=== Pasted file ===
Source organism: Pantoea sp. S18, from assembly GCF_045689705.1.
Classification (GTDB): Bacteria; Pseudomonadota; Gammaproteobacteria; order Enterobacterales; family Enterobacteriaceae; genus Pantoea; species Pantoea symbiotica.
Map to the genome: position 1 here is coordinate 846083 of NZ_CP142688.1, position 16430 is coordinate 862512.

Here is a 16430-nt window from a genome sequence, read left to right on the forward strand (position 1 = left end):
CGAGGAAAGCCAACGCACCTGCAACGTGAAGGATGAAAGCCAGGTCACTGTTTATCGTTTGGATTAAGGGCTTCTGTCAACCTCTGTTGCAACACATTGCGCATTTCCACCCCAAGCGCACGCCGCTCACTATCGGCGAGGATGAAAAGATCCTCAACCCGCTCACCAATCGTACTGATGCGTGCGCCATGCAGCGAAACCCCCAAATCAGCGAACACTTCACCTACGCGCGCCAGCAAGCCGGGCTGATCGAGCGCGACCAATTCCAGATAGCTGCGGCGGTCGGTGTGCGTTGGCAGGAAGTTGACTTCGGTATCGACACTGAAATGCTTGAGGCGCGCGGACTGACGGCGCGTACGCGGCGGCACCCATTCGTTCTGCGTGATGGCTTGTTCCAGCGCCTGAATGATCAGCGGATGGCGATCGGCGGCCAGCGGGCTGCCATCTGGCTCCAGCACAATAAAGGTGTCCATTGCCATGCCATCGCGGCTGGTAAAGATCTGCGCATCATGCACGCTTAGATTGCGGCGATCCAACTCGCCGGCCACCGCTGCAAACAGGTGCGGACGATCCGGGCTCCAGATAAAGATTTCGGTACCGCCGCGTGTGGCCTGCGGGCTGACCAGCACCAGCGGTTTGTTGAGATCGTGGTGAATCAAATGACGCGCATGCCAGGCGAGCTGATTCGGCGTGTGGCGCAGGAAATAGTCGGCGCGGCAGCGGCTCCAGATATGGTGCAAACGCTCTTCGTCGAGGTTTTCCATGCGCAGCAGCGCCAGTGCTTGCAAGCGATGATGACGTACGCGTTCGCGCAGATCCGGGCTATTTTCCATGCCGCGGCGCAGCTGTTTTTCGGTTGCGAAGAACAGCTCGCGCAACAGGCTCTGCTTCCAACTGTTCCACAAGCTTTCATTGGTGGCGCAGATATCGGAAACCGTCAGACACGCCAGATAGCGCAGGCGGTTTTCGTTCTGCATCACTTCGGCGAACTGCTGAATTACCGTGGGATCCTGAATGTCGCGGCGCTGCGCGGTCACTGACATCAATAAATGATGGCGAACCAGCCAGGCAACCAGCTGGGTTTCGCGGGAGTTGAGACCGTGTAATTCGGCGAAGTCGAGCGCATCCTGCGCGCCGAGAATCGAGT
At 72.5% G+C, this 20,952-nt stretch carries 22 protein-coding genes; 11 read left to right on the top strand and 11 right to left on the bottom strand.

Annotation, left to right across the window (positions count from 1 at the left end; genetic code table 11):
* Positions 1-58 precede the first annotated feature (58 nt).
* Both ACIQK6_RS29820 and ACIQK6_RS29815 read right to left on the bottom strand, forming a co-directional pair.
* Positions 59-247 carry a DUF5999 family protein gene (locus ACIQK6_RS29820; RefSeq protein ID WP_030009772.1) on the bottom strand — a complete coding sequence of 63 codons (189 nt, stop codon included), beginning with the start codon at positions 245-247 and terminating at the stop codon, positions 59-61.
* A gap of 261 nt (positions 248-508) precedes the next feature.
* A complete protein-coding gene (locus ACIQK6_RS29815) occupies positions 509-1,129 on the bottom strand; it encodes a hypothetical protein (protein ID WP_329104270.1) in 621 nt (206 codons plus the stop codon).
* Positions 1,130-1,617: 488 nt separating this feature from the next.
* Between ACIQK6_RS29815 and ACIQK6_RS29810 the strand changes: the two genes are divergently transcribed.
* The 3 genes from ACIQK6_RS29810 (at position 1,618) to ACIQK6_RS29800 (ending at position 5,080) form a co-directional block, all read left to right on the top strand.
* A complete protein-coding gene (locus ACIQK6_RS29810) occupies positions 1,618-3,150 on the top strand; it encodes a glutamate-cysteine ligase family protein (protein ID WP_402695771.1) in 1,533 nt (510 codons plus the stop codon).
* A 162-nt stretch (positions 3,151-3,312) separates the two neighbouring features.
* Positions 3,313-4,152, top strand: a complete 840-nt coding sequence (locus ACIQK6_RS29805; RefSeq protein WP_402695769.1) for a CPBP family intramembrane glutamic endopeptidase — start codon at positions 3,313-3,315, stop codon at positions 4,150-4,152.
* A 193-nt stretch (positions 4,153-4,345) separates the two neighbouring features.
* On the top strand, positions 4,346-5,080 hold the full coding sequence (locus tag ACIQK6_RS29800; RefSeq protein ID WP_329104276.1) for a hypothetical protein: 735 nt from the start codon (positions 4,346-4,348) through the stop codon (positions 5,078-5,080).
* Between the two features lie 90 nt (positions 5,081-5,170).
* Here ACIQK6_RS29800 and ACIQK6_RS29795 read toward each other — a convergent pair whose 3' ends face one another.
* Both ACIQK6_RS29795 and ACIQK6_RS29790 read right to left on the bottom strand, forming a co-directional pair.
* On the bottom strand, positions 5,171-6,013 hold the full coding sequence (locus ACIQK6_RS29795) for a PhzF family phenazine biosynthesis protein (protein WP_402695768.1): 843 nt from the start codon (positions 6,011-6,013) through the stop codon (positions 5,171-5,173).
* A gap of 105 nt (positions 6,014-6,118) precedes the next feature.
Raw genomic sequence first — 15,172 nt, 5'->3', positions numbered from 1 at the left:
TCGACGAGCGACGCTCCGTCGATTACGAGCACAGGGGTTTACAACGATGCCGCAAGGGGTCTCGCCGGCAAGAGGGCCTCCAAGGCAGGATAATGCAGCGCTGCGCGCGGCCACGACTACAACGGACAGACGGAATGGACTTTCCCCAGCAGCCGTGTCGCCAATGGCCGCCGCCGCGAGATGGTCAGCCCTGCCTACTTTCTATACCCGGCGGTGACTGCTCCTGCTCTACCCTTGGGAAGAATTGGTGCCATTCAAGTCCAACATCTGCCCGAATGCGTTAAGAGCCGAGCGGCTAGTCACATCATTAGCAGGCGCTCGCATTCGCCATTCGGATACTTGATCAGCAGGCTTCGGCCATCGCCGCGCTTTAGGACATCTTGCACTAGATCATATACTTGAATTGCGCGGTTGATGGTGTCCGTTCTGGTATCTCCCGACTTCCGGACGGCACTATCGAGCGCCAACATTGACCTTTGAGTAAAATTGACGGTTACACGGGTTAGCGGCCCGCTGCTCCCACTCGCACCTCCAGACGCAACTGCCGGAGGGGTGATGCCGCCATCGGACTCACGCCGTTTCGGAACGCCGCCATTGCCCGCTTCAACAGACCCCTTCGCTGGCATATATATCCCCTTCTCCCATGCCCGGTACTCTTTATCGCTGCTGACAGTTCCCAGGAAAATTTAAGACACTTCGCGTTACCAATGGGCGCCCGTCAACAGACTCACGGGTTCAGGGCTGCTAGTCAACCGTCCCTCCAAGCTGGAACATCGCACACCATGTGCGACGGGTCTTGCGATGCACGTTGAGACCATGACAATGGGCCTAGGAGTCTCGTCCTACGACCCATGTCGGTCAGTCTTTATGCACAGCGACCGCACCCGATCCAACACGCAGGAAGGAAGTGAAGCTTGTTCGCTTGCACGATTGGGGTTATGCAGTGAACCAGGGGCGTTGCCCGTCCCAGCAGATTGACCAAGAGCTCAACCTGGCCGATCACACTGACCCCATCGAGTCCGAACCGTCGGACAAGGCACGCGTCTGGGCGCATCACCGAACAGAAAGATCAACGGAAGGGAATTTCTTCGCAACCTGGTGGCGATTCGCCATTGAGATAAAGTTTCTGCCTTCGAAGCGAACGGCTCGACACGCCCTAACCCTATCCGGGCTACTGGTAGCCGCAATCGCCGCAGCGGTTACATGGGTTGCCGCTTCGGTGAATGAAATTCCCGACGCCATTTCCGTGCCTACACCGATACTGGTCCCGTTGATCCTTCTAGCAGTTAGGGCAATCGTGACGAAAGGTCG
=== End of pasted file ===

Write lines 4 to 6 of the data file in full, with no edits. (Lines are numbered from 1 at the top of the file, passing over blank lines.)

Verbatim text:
Here is a 16430-nt window from a genome sequence, read left to right on the forward strand (position 1 = left end):
CGAGGAAAGCCAACGCACCTGCAACGTGAAGGATGAAAGCCAGGTCACTGTTTATCGTTTGGATTAAGGGCTTCTGTCAACCTCTGTTGCAACACATTGCGCATTTCCACCCCAAGCGCACGCCGCTCACTATCGGCGAGGATGAAAAGATCCTCAACCCGCTCACCAATCGTACTGATGCGTGCGCCATGCAGCGAAACCCCCAAATCAGCGAACACTTCACCTACGCGCGCCAGCAAGCCGGGCTGATCGAGCGCGACCAATTCCAGATAGCTGCGGCGGTCGGTGTGCGTTGGCAGGAAGTTGACTTCGGTATCGACACTGAAATGCTTGAGGCGCGCGGACTGACGGCGCGTACGCGGCGGCACCCATTCGTTCTGCGTGATGGCTTGTTCCAGCGCCTGAATGATCAGCGGATGGCGATCGGCGGCCAGCGGGCTGCCATCTGGCTCCAGCACAATAAAGGTGTCCATTGCCATGCCATCGCGGCTGGTAAAGATCTGCGCATCATGCACGCTTAGATTGCGGCGATCCAACTCGCCGGCCACCGCTGCAAACAGGTGCGGACGATCCGGGCTCCAGATAAAGATTTCGGTACCGCCGCGTGTGGCCTGCGGGCTGACCAGCACCAGCGGTTTGTTGAGATCGTGGTGAATCAAATGACGCGCATGCCAGGCGAGCTGATTCGGCGTGTGGCGCAGGAAATAGTCGGCGCGGCAGCGGCTCCAGATATGGTGCAAACGCTCTTCGTCGAGGTTTTCCATGCGCAGCAGCGCCAGTGCTTGCAAGCGATGATGACGTACGCGTTCGCGCAGATCCGGGCTATTTTCCATGCCGCGGCGCAGCTGTTTTTCGGTTGCGAAGAACAGCTCGCGCAACAGGCTCTGCTTCCAACTGTTCCACAAGCTTTCATTGGTGGCGCAGATATCGGAAACCGTCAGACACGCCAGATAGCGCAGGCGGTTTTCGTTCTGCATCACTTCGGCGAACTGCTGAATTACCGTGGGATCCTGAATGTCGCGGCGCTGCGCGGTCACTGACATCAATAAATGATGGCGAACCAGCCAGGCAACCAGCTGGGTTTCGCGGGAGTTGAGACCGTGTAATTCGGCGAAGTCGAGCGCATCCTGCGCGCCGAGAATCGAGT
At 72.5% G+C, this 20,952-nt stretch carries 22 protein-coding genes; 11 read left to right on the top strand and 11 right to left on the bottom strand.